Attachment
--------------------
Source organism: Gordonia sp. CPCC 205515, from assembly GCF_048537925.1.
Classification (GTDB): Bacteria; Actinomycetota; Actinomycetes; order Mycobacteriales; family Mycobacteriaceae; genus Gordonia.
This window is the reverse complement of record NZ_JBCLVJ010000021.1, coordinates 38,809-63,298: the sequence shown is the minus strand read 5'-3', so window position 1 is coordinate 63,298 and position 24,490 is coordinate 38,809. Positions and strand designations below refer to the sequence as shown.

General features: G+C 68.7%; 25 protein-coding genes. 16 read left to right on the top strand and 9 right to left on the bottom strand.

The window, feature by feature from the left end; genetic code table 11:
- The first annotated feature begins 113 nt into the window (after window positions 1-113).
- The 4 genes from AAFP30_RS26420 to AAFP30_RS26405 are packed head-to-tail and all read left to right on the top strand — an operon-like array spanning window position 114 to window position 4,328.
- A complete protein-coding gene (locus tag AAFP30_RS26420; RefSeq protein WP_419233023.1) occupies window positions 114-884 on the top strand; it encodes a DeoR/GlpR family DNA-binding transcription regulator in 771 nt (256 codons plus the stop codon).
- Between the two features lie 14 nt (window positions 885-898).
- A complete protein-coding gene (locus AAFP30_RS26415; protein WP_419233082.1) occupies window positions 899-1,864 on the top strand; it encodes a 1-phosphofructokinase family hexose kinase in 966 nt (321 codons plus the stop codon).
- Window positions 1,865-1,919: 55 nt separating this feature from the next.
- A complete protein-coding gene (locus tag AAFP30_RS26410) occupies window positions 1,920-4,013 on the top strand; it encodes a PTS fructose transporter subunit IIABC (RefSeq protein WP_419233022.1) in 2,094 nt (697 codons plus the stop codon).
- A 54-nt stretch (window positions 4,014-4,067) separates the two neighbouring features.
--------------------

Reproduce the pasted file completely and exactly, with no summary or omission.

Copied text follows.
Source organism: Gordonia sp. CPCC 205515, from assembly GCF_048537925.1.
Classification (GTDB): Bacteria; Actinomycetota; Actinomycetes; order Mycobacteriales; family Mycobacteriaceae; genus Gordonia.
This window is the reverse complement of record NZ_JBCLVJ010000021.1, coordinates 38,809-63,298: the sequence shown is the minus strand read 5'-3', so window position 1 is coordinate 63,298 and position 24,490 is coordinate 38,809. Positions and strand designations below refer to the sequence as shown.

General features: G+C 68.7%; 25 protein-coding genes. 16 read left to right on the top strand and 9 right to left on the bottom strand.

The window, feature by feature from the left end; genetic code table 11:
- The first annotated feature begins 113 nt into the window (after window positions 1-113).
- The 4 genes from AAFP30_RS26420 to AAFP30_RS26405 are packed head-to-tail and all read left to right on the top strand — an operon-like array spanning window position 114 to window position 4,328.
- A complete protein-coding gene (locus tag AAFP30_RS26420; RefSeq protein WP_419233023.1) occupies window positions 114-884 on the top strand; it encodes a DeoR/GlpR family DNA-binding transcription regulator in 771 nt (256 codons plus the stop codon).
- Between the two features lie 14 nt (window positions 885-898).
- A complete protein-coding gene (locus AAFP30_RS26415; protein WP_419233082.1) occupies window positions 899-1,864 on the top strand; it encodes a 1-phosphofructokinase family hexose kinase in 966 nt (321 codons plus the stop codon).
- Window positions 1,865-1,919: 55 nt separating this feature from the next.
- A complete protein-coding gene (locus tag AAFP30_RS26410) occupies window positions 1,920-4,013 on the top strand; it encodes a PTS fructose transporter subunit IIABC (RefSeq protein WP_419233022.1) in 2,094 nt (697 codons plus the stop codon).
- A 54-nt stretch (window positions 4,014-4,067) separates the two neighbouring features.